I’ve been kicking around the idea of redesigning my homepage and blog, though I’m not sure I really have the free time to do it. To start, I thought I would to put down a few thoughts about applying usability principles when designing blogs.
When you starting thinking about usability it’s temping to jump right into lists of principles and rules of thumb. It’s a little silly applying Fitt’s Law when you haven’t even established what you want your site to accomplish in the first place. So what, generally, do you want your blog to do?
- Share thoughts and work with others
- Collect a body of work to represent myself (like a portfolio)
- Collect information for later discovery (by myself and others)
- Provide an outlet to continue practice writing
- Allow others to communicate with me and comment
If you’re creating or redesigning a blog for a company, the goal set may be very different. Below are some examples that don’t actually apply in my case.
- Communicate with customers
- Build long term relationships with customers
- Produce quality content to drive search traffic
- Generate revenue through advertising
Many projects don’t even get this far before the graphic designers and web developers are already making mock-ups, but we still have one more important step to do. We know why you’re building a blog, but why are users coming to it?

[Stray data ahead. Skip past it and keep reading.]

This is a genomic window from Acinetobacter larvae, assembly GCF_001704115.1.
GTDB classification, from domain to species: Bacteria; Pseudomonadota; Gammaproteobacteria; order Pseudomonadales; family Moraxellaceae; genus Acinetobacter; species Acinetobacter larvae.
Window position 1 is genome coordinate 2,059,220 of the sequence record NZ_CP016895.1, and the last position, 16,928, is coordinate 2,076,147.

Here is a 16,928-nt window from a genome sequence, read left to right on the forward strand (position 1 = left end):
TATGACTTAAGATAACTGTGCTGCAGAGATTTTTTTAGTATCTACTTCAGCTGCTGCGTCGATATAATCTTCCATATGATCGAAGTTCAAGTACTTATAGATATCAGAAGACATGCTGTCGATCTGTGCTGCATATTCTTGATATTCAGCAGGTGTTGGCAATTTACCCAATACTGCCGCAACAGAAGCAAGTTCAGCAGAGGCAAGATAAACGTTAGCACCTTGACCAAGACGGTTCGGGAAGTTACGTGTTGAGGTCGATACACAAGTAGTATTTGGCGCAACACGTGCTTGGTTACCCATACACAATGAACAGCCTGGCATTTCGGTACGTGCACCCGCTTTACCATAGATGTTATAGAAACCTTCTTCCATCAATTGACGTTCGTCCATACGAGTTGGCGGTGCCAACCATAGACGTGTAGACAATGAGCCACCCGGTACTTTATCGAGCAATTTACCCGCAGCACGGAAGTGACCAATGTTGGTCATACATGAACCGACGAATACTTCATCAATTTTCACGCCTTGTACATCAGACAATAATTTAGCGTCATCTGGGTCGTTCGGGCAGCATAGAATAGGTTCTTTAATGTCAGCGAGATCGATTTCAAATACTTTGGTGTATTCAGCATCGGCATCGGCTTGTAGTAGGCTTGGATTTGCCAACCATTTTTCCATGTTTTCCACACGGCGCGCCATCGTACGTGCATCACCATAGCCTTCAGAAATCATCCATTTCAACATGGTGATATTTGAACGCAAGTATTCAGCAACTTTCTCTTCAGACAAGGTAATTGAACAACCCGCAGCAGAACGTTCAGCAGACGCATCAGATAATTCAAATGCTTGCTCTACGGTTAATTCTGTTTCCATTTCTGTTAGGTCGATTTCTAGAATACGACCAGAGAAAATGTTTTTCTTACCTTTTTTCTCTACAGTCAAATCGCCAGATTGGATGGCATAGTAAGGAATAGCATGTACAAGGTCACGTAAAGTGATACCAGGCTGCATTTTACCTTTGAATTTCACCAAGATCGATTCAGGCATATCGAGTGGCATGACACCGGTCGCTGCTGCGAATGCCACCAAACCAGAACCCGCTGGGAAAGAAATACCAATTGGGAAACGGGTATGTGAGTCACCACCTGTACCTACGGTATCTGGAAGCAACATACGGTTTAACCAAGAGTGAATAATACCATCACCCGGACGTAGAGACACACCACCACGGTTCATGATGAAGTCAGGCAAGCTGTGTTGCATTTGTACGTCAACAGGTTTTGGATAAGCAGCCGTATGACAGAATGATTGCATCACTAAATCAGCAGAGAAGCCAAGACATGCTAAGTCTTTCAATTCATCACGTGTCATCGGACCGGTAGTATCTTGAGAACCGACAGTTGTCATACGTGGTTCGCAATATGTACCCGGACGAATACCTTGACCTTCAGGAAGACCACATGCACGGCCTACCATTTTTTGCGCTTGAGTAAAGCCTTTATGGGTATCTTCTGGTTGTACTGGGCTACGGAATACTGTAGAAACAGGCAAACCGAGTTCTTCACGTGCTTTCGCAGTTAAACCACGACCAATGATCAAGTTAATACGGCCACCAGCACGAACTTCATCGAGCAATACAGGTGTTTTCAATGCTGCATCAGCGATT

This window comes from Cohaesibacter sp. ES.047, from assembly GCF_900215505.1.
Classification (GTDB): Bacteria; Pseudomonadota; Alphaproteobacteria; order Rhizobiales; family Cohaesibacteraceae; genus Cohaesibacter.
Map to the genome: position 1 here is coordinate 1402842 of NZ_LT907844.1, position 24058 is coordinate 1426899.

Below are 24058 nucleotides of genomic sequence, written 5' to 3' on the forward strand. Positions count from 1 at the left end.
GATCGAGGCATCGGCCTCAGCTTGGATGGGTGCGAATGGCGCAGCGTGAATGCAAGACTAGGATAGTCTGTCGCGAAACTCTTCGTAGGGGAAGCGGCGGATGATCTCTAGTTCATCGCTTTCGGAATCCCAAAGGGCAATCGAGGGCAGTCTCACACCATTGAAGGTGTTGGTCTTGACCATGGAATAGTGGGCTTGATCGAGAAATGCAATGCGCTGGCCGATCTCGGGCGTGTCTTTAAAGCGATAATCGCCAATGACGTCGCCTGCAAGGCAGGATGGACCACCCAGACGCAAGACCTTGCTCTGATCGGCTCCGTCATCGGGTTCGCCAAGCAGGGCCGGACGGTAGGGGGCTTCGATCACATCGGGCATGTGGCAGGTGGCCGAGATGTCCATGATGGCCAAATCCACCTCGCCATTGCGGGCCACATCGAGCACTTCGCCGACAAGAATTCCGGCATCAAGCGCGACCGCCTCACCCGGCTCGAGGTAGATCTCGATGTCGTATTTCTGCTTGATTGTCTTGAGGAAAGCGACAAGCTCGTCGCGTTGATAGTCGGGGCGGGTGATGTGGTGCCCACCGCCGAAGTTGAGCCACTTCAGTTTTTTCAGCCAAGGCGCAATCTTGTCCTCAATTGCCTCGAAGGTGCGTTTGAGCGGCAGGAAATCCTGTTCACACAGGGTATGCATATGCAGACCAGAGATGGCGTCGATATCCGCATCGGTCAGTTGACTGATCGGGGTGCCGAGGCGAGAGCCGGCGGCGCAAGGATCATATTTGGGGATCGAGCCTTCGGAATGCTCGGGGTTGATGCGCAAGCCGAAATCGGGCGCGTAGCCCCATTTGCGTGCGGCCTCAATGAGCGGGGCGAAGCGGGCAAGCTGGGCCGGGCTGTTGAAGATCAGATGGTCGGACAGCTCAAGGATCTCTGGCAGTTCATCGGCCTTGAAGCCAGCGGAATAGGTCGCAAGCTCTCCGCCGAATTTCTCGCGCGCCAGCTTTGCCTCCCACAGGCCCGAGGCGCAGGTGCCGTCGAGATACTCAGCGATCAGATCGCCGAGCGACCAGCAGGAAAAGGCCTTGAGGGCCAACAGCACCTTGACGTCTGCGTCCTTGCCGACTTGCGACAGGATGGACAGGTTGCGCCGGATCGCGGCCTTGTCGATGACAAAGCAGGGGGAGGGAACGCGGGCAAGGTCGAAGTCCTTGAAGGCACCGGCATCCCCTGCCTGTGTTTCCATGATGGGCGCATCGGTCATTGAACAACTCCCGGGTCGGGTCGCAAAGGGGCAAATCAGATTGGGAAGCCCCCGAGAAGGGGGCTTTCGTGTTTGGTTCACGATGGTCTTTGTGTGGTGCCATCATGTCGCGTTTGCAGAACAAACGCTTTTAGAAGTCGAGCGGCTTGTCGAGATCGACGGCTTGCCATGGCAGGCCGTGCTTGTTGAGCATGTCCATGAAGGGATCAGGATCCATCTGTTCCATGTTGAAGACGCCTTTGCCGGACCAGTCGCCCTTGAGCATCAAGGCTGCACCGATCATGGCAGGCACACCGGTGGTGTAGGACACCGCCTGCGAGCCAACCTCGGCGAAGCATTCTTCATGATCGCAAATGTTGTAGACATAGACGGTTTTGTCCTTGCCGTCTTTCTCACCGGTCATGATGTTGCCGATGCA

Having run a big online poll and seen some abuse, I had to share this story posted on the Music Machinery blog. Every year, Time collects their list of 100 most influential people and conducts an online poll. Most years it’s a healthy ballot-stuffing competition between Stephen Colbert fans and fans of the Korean singer Rain.
You can see the list of the top 100 this year here. Does anything look strange to you?
Through a combination of seeding forums with misdirected vote links and clever vote bots, the fans of 4chan not only got moot to the number 1 position but spelled out a message with the first letters of the following positions. That’s a truly amazing hack, and a surprisingly mild response from Time’s developers.
This is also an interesting look into the kind of tactic used by web spammers. Funny in this case, but this is the kind of thing we’re up against.
I wrote a post last Friday on the Google Webmaster Central Blog about the widespread abuse of open redirects round the web. If you have some code on your site that will redirect users to an arbitrary destination based on url parameters, watch out.
“But Jason,” you say, “why would I have code that would redirect users to an arbitrary destination based on url parameters?” You might be surprised. Code that tracks clicks for ads or analytics, search results pages, and even some login pages are vulnerable.
There are actually lots of legitimate reasons to redirect users, but unfortunately spammers can use them too if you’re not careful. Read the post to find out more and learn ways to make your site less attractive to attackers.